7 clinical integration success factors for short-term wins

DHG Healthcare, a company that provides advisory and accounting services to the healthcare community, has released a study on developing a clinically integrated network and how to ensure its success.

Here are seven success factors for creating short term wins within a clinically integrated network mentioned in the report.

1. Align health system objectives with the clinically integrated network vision and strategy to avoid conflicting messages. Because developing a clinically integrated network is a transformational change in the way a health system operates, it is important that the hospital and health system leadership ensure the local goals align with the vision and strategy of the network so as not to impede any short-term successes that can help a system gain useful momentum.

2. Involve physician leaders in integration efforts to gain physician support for program objectives. Physician-hospital alignment based on trust and transparency is vital to a system's success. Physician leaders should have an influence in the future direction of the network and are critical in the development of a clinically integrated network.

3. Encourage the creation of a new partnership model with employed and independent physicians with defined roles for physician leaders. A high level of interdependence is imperative to clinically integrated networks because they are built on partnerships between the stakeholders and the hospital — in addition to its employed physicians and independent practitioners. Leadership positions must then be reserved or created for those physicians in order to increase ownership and accountability throughout the organization.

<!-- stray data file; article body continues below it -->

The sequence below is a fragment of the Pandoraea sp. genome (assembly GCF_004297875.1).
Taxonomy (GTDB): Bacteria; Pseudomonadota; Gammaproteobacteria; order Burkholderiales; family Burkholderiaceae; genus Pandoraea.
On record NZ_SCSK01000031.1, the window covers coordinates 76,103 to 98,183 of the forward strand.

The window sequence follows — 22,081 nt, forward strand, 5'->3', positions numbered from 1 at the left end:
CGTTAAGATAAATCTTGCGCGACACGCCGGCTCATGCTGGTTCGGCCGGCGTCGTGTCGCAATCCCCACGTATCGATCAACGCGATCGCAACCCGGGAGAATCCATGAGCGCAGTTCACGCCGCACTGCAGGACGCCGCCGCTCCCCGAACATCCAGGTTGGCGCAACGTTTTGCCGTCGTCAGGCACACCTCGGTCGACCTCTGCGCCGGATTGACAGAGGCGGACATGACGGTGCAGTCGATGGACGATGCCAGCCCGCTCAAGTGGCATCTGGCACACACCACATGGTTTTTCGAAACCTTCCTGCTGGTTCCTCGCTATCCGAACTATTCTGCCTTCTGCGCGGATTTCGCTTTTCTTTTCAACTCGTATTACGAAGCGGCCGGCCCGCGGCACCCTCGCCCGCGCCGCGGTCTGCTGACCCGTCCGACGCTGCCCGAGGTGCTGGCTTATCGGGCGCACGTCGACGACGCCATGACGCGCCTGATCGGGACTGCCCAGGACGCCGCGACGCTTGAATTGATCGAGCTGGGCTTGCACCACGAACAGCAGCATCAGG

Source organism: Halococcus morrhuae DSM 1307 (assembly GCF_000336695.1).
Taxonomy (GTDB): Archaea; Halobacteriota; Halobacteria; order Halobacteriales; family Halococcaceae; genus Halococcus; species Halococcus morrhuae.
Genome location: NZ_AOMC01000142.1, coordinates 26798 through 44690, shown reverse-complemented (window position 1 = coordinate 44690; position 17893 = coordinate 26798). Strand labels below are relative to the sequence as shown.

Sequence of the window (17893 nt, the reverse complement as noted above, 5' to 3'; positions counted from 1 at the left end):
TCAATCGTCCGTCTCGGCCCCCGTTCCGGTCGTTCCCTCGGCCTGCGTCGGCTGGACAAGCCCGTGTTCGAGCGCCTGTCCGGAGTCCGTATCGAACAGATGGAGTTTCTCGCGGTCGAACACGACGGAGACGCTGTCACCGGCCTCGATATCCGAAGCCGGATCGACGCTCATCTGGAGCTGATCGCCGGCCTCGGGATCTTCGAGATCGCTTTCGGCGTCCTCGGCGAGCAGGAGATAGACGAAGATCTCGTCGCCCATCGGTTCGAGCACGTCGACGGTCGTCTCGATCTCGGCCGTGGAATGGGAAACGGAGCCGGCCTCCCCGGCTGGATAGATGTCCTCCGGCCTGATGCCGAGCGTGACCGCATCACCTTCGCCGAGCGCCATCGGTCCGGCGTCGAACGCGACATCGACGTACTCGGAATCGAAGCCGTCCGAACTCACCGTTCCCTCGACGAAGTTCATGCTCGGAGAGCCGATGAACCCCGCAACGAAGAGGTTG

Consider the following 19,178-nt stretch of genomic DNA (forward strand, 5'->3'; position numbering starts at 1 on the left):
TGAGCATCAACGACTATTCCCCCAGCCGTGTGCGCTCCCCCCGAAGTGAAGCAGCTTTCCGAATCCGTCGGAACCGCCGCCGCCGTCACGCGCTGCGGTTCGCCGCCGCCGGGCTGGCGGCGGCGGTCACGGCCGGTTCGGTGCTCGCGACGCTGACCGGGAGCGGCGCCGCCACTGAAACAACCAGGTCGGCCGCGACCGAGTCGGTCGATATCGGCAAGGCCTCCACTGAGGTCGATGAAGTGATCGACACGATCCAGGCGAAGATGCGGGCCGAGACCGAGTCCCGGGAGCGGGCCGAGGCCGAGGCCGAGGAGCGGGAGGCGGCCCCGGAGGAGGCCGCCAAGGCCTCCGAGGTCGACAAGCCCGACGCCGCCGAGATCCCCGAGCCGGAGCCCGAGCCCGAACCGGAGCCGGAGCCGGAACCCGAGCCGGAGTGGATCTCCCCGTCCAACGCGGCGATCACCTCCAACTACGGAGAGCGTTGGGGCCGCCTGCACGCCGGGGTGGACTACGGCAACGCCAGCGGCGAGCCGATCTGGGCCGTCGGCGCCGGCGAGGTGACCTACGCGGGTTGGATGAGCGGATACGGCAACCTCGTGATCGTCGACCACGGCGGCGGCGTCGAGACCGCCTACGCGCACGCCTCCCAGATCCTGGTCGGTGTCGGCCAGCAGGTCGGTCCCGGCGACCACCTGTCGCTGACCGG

4. Track and monitor clinical data across ambulatory, acute and post-acute services. Measuring quality outcomes across all areas of a network means an investment in technical infrastructure such as EHRs or patient registries. Sharing vital patient information between providers enables providers to communicate across multiple facilities and manage complex patients. Furthermore, because in some markets payment models are shifting, it is vital to track quality outcomes for future reimbursement.

5. Develop a list of metrics that provide value to multiple stakeholders and positions in the network for greater accountability. Because of the large number of stakeholders with varying interests, not all metrics will appeal to every stakeholder. Thus, selecting metrics that align with the clinically integrated network's vision and strategy and that also appeal to a large portion of physicians within the network is instrumental in ensuring majority satisfaction across the network.

6. Create effective communication across all stakeholders to increase understanding of key issues. Transparency is vitally important in managing any healthcare system. This means a clear understanding of the network's goals and initiatives by all network stakeholders, business entities, physicians and hospital staff, which will enable a dialogue and partnership formation throughout the implementation process.

7. Commit to approaching payers and employers in the market as a combined network. Jointly contracting with payers and employers requires trust and transparency among the integrated physicians and health systems. Hospitals and physicians will need to be confident in the value their network can provide in the market through higher quality and reduced costs in order to successfully contract as a collective entity.

 More Articles on Clinical Integration:
Allina Health Saves Lives and Dollars by Saving Blood
Practice Fusion Signs 122 Provider Partnership Deals in 2014
Piedmont Brings MD Anderson Cancer Network to Georgia

Copyright © 2023 Becker's Healthcare. All Rights Reserved. Privacy Policy. Cookie Policy. Linking and Reprinting Policy.


Featured Whitepapers

Featured Webinars